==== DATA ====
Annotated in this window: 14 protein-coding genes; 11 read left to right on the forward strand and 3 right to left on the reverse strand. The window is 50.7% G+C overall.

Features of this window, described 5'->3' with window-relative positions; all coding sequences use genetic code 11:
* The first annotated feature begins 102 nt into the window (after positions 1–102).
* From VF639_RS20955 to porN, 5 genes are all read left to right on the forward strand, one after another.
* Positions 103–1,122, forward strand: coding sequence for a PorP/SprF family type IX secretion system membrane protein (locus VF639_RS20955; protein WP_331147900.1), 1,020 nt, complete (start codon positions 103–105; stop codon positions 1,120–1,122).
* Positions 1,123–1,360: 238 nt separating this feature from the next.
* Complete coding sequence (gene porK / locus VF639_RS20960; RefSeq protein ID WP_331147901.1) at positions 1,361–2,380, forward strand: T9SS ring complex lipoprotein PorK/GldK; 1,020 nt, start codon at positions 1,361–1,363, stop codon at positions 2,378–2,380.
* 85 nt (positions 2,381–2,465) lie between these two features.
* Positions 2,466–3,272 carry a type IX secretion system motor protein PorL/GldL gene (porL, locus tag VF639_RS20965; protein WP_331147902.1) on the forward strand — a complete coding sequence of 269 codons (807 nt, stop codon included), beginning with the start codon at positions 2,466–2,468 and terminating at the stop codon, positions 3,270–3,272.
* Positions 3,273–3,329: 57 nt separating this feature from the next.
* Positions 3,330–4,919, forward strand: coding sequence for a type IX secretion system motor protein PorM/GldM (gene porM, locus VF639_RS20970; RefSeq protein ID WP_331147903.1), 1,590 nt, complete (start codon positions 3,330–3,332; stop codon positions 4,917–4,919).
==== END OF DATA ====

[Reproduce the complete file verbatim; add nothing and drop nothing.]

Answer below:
Annotated in this window: 14 protein-coding genes; 11 read left to right on the forward strand and 3 right to left on the reverse strand. The window is 50.7% G+C overall.

Features of this window, described 5'->3' with window-relative positions; all coding sequences use genetic code 11:
* The first annotated feature begins 102 nt into the window (after positions 1–102).
* From VF639_RS20955 to porN, 5 genes are all read left to right on the forward strand, one after another.
* Positions 103–1,122, forward strand: coding sequence for a PorP/SprF family type IX secretion system membrane protein (locus VF639_RS20955; protein WP_331147900.1), 1,020 nt, complete (start codon positions 103–105; stop codon positions 1,120–1,122).
* Positions 1,123–1,360: 238 nt separating this feature from the next.
* Complete coding sequence (gene porK / locus VF639_RS20960; RefSeq protein ID WP_331147901.1) at positions 1,361–2,380, forward strand: T9SS ring complex lipoprotein PorK/GldK; 1,020 nt, start codon at positions 1,361–1,363, stop codon at positions 2,378–2,380.
* 85 nt (positions 2,381–2,465) lie between these two features.
* Positions 2,466–3,272 carry a type IX secretion system motor protein PorL/GldL gene (porL, locus tag VF639_RS20965; protein WP_331147902.1) on the forward strand — a complete coding sequence of 269 codons (807 nt, stop codon included), beginning with the start codon at positions 2,466–2,468 and terminating at the stop codon, positions 3,270–3,272.
* Positions 3,273–3,329: 57 nt separating this feature from the next.
* Positions 3,330–4,919, forward strand: coding sequence for a type IX secretion system motor protein PorM/GldM (gene porM, locus VF639_RS20970; RefSeq protein ID WP_331147903.1), 1,590 nt, complete (start codon positions 3,330–3,332; stop codon positions 4,917–4,919).